By Russell Hixson
STILLWATER, Okla. —
Perkins residents will decide Tuesday to approve or reject a one half of 1 percent sales tax to fund public safety improvements.
Officials said the growing city and aging resources show the tax is needed.
The tax would be collected for seven years and then drop to 3/8 of a percent. The revenue generated would be limited to capital outlay or capital improvements on public safety projects.
Census data shows in the past 10 years the city’s population has increased 25 percent, Police Chief Bob Ernst said. More growth means more work for public safety employees. In 2009, police filed 415 incident reports and fire fighters responded to 120 calls for service. Last year those numbers rose to 500 and 490, respectively.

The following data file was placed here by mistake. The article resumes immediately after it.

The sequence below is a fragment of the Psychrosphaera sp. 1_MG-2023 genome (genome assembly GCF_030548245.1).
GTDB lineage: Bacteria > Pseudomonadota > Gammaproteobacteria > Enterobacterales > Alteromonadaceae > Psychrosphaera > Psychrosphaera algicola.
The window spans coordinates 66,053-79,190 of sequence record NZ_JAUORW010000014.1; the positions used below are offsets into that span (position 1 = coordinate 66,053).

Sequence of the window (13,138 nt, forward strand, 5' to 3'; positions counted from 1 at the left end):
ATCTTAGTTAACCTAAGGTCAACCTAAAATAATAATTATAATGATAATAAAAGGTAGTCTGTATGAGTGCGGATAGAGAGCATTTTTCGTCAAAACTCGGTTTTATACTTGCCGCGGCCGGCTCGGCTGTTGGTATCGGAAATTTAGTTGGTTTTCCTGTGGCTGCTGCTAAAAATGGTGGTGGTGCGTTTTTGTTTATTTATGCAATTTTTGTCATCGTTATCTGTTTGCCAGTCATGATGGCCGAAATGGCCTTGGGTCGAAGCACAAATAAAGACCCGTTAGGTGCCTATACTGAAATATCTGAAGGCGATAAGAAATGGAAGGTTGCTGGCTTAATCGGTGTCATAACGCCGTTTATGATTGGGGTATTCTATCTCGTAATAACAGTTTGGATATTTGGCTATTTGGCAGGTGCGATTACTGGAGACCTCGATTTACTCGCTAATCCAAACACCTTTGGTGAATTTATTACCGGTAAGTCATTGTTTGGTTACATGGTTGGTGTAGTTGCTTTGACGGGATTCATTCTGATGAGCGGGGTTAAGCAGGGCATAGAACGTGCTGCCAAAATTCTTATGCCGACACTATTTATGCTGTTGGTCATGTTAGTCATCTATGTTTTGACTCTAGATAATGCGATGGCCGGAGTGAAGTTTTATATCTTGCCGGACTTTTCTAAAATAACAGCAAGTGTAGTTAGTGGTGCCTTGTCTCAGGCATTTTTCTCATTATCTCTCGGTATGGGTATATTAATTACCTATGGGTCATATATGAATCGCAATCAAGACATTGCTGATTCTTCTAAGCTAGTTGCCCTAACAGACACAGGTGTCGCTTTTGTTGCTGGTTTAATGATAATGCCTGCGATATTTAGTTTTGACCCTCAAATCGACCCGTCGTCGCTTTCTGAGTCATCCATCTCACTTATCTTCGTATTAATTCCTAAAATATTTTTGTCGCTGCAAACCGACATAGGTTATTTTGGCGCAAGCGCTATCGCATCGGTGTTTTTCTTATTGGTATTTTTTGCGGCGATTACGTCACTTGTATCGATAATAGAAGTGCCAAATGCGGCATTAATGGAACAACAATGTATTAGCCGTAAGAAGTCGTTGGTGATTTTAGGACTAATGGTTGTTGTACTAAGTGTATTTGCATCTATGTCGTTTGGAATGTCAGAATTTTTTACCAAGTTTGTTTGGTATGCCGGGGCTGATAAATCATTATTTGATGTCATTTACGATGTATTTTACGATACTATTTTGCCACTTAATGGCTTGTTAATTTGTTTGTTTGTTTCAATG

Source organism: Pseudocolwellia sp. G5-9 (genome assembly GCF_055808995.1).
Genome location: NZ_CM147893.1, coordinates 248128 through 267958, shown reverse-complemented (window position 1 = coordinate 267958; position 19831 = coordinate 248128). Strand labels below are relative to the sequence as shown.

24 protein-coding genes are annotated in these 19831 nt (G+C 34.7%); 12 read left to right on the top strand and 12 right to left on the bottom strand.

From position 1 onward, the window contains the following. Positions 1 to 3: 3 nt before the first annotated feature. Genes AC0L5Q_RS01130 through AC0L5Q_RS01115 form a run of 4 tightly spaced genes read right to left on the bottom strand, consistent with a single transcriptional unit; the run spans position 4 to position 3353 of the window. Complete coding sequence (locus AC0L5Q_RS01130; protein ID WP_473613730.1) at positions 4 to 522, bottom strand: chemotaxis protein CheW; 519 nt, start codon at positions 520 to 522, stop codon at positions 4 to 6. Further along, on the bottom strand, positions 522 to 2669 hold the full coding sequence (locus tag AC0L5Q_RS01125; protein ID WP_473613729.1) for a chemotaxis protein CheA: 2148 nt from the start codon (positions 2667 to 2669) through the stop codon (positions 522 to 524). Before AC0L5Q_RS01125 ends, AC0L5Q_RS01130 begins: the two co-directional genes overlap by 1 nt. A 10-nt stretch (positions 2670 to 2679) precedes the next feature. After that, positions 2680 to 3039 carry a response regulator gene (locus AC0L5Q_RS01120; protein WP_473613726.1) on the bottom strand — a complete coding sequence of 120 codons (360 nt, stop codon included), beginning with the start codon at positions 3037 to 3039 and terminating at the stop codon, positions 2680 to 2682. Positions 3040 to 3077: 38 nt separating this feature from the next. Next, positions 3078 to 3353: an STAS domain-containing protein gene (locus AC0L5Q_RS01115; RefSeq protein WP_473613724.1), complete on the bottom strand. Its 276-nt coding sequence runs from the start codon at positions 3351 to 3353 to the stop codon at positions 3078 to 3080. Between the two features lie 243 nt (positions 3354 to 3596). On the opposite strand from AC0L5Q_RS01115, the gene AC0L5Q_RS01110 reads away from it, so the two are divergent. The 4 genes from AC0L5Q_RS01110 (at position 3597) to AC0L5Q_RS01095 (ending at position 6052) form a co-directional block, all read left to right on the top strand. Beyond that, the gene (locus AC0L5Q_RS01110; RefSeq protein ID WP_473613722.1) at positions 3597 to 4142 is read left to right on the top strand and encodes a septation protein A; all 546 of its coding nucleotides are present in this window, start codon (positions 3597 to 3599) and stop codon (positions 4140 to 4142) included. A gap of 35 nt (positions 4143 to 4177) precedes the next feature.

“It’s going to help make our community safer,” Ernst said, noting Perkins has not seen a tax increase in 29 years. The proposition would make its taxes equal with Stillwater. The police department needs more vehicles, computers, software, rifles and eventually its own dispatch, Ernst said. The department’s 9-year-old police dog is scheduled to retire in the next few years and the city’s storm sirens need backup batteries to makes sure residents can be warned during a power outage.
The fire department is in desperate need as well, Fire Chief Joe Barta said. Some of the department’s trucks are 25 years old and due for an upgrade. The breathing apparatuses for firefighters are also ready to retire. The main station needs to be remodeled.
All these purchases mean hundreds of thousands of dollars need to be found, prompting the tax.
“Public safety is expensive,” Ernst said. Estimates from the city show the tax could generate $132,000 a year during the first seven years and then $99,000. What gets taken care of first with the revenue is up to the city manager and the city commission. The city manager decides what needs to be purchased but must obtain approval from the commission for anything expenditure over $5,000.